A couple of links that show how the internet is developing.
First up are a bunch of pot-heads calling themselves “CLEAR”. They know what they want, and they’re not about to let the fact that everyone else disagrees with them stand in their way. They write.
Every day the CLEAR Facebook page points to such stories and calls for comment warriors, people who can post polite, well-informed, persuasive comments. This is an excellent way of driving opinion from the grass roots. Over time we can influence newspaper editors, local opinion formers, those people who are prominent in local society. It is a long game and requires patience, persistence and politeness – but also passion.
So follow the Google news service for stories and keep an eye in the CLEAR Facebook page. Watch out for calls for “Comment Warriors” when we find a story that’s really worth complaining about and feel free to add any you notice! Please take the time to leave a comment, express your point of view and use some facts to counter the lies and propaganda that are published about cannabis. If you can’t write a comment to the newspaper’s website, then write to the editor.
To be most effective, your comments should be polite and refer to scientific evidence. Please do not use bad language, however angry you feel at the content of the story. Please feel free to copy any information you find on this website to use in your comments. Over time, you will be able to build up some standard comments or paragraphs that you can save on your computer and copy and paste as you need them.
In most cases you will need to register in order to leave comments. This can be frustrating to begin with but soon you will be registered everywhere. Of all the local newspapers published in Britain, most use one of only three or four standardised comment systems. Once you’ve registered once, you’ll be able to comment on all papers that use that system.
The most important thing is to keep going. It can become tedious but invest just 10 minutes a day and you can be part of making an enormous difference. Working together we can have an enormous impact from the grass roots. Become a comment warrior today!
Yes, it’s not about communication or debate, but “having an enormous impact”.
Over at Front Page Mag, there’s a conversion story of a leftist journalist who gradually realised that his allies in a “hit story” were being dishonest, and what happened when he tried to correct things. The nuts and bolts of the story don’t matter; but I liked the description of what happened when he tried to add some balance to the pre-arranged media narrative.
In January of 2012 I wrote 3 consecutive articles for the Daily Kos. The first was entitled “Loonwatch.com and Radical Islam”. Here I pointed out the how Loonwatch only deflects criticism of radical Islam. I was also critical of Islamic theology while noting over and over that most Muslims were peaceful.
The comments section of Daily Kos made me feel like I was attending my own funeral. It was like a public stoning.
There wasn’t much in the way of responding to any of the points laid out in my article but hundreds of comments accusing me of being “right wing” a “bigot” and an “lslamophobe”.
A “public stoning” is precisely what some of these “comments” feel like (and are intended to feel like).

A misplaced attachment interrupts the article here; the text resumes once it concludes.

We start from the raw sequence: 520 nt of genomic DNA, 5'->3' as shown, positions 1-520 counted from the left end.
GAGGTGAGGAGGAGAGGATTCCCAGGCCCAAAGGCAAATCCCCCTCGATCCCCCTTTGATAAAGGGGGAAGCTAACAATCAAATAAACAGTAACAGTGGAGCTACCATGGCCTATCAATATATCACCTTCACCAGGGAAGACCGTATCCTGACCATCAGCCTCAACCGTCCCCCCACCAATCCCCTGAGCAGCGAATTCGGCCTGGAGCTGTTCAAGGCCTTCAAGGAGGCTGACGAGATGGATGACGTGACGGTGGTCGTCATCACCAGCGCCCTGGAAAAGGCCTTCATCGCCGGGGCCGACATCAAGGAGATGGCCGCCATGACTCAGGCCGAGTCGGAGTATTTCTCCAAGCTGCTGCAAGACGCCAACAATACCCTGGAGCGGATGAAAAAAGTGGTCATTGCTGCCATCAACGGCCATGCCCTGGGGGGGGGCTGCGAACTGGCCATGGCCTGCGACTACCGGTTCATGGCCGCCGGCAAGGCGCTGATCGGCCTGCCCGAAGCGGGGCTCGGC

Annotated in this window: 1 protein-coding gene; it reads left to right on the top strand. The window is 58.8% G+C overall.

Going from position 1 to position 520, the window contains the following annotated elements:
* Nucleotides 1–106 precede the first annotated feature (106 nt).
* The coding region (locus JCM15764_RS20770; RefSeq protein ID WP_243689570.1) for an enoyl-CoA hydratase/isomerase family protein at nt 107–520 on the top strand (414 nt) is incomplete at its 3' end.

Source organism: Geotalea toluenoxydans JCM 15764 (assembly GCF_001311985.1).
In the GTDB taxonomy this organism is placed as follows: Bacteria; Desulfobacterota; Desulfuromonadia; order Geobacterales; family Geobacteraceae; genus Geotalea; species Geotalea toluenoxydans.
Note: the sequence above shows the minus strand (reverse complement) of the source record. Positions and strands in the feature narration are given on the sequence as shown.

In the face of all this dishonesty, perhaps we need a campaign for honest blog comments. That the whole purpose of comments is being perverted seems clear.
My own policy on comments is very simple; if a comment annoys me, I delete it. This isn’t a forum, and I regard the choreographed, manipulative complaints of “censorship” made by the offenders with amused contempt. My house, my rules. If you want to open your mouth in my house, be polite, be nice and, if you disagree with me, remember just who owns this house, or you will be ejected. In other words, behave as you would if you were in my house in real life. Which hardly seems too much to ask!
7 thoughts on “Comment stonings and comment warriors”
Indeed – a man’s digital home is his castle!
Never heard of ‘Clear’ before but it tickles to hear the cannabis advocates seek a ‘grass-roots effort’.
My experience of this kind of swarm is with US political blogs: there is a subset of Ron Paul supporters who track mentions of his name and form a great crashing wave of comments, all drawing as if by magic from the same short list of responses.
I’d not heard of them myself. Surely any true pot-head would be too relaxed to do this anyway?
I’ve really come to dislike “persuasive.” Schools make a big mistake, I think, when they tell the student to write a persuasive essay. It doesn’t matter about what; it doesn’t matter which side (unless you pick the wrong side…); truth is irrelevant. It is important to understand any argument well enough to articulate it, but of course that’s not what’s happening. They’re training the student to sell the soap, promote the cause, acquit the defendant or convict him.
‘Twas ever thus, I fear; the rhetoricians of ancient Rome did much the same.
Your mention of a campaign for honest blog comments reminded me of this from a Benedictine monk a few days ago: http://vultus.stblogs.org/2012/02/cccc.html
A very excellent article, of wider application, I think.
When some one searches for his necessary thing, thus he/she needs to be available that in detail, thus that thing is maintained over here.